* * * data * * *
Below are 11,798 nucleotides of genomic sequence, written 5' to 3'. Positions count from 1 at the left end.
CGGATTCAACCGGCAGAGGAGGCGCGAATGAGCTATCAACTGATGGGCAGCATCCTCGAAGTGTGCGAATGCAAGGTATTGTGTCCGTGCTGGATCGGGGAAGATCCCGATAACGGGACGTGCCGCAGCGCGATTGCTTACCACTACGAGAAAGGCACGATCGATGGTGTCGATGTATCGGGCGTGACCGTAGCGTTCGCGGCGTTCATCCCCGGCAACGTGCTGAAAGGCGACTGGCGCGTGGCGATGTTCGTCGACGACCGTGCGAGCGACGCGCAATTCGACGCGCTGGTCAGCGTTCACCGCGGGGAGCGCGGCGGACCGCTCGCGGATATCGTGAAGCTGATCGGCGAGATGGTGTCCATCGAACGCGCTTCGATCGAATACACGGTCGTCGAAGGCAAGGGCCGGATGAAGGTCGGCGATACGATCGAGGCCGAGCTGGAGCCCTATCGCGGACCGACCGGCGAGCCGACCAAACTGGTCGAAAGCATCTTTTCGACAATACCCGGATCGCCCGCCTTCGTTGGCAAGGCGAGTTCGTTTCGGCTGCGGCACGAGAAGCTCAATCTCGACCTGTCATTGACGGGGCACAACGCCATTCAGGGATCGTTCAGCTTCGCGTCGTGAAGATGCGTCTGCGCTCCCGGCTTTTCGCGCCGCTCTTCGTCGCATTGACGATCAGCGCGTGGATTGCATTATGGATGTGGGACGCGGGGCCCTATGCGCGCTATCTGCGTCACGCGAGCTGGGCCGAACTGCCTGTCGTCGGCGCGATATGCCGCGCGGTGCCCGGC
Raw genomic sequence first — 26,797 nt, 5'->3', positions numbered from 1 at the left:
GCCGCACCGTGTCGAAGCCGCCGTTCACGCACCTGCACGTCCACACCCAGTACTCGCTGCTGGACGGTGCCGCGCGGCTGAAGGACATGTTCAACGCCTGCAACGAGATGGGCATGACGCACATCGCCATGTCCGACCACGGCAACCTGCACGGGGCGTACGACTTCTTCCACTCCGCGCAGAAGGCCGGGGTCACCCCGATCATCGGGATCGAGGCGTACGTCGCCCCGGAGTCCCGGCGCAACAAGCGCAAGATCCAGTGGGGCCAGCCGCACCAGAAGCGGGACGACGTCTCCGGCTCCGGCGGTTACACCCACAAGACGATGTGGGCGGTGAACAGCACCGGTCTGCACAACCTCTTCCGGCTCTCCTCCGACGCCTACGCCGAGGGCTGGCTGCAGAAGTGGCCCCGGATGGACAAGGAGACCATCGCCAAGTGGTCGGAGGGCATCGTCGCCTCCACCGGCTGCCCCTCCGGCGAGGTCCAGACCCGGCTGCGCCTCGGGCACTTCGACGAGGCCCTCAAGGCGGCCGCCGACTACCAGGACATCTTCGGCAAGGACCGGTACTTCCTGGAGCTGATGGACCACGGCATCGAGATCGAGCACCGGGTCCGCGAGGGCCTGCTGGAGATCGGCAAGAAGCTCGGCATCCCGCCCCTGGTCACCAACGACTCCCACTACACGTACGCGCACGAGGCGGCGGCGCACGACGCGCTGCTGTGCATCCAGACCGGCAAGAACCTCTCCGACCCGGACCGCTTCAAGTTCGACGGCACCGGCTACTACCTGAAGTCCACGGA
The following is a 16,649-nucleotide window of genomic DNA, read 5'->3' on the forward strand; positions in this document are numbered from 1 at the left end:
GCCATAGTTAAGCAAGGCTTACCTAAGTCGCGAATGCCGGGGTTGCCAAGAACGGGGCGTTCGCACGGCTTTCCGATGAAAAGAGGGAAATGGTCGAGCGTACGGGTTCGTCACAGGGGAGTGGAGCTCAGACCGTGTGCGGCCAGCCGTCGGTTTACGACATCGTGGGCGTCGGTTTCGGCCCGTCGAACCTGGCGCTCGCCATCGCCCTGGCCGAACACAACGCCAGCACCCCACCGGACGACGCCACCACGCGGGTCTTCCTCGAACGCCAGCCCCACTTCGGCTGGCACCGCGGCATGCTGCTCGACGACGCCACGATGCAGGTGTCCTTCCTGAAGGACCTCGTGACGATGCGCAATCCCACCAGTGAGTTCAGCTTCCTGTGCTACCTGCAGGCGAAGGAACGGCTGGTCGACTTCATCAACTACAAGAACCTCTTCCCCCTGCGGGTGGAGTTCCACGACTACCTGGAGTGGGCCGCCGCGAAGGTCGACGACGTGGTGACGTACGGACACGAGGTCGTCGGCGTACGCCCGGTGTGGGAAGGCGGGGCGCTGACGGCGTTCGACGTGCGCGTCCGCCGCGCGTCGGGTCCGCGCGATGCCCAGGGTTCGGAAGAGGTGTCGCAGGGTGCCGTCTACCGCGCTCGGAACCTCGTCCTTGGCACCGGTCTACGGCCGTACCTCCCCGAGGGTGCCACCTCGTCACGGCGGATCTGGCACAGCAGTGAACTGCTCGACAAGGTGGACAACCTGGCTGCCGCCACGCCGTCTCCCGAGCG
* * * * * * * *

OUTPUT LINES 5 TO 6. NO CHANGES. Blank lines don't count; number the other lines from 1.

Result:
The following is a 16,649-nucleotide window of genomic DNA, read 5'->3' on the forward strand; positions in this document are numbered from 1 at the left end:
GCCATAGTTAAGCAAGGCTTACCTAAGTCGCGAATGCCGGGGTTGCCAAGAACGGGGCGTTCGCACGGCTTTCCGATGAAAAGAGGGAAATGGTCGAGCGTACGGGTTCGTCACAGGGGAGTGGAGCTCAGACCGTGTGCGGCCAGCCGTCGGTTTACGACATCGTGGGCGTCGGTTTCGGCCCGTCGAACCTGGCGCTCGCCATCGCCCTGGCCGAACACAACGCCAGCACCCCACCGGACGACGCCACCACGCGGGTCTTCCTCGAACGCCAGCCCCACTTCGGCTGGCACCGCGGCATGCTGCTCGACGACGCCACGATGCAGGTGTCCTTCCTGAAGGACCTCGTGACGATGCGCAATCCCACCAGTGAGTTCAGCTTCCTGTGCTACCTGCAGGCGAAGGAACGGCTGGTCGACTTCATCAACTACAAGAACCTCTTCCCCCTGCGGGTGGAGTTCCACGACTACCTGGAGTGGGCCGCCGCGAAGGTCGACGACGTGGTGACGTACGGACACGAGGTCGTCGGCGTACGCCCGGTGTGGGAAGGCGGGGCGCTGACGGCGTTCGACGTGCGCGTCCGCCGCGCGTCGGGTCCGCGCGATGCCCAGGGTTCGGAAGAGGTGTCGCAGGGTGCCGTCTACCGCGCTCGGAACCTCGTCCTTGGCACCGGTCTACGGCCGTACCTCCCCGAGGGTGCCACCTCGTCACGGCGGATCTGGCACAGCAGTGAACTGCTCGACAAGGTGGACAACCTGGCTGCCGCCACGCCGTCTCCCGAGCG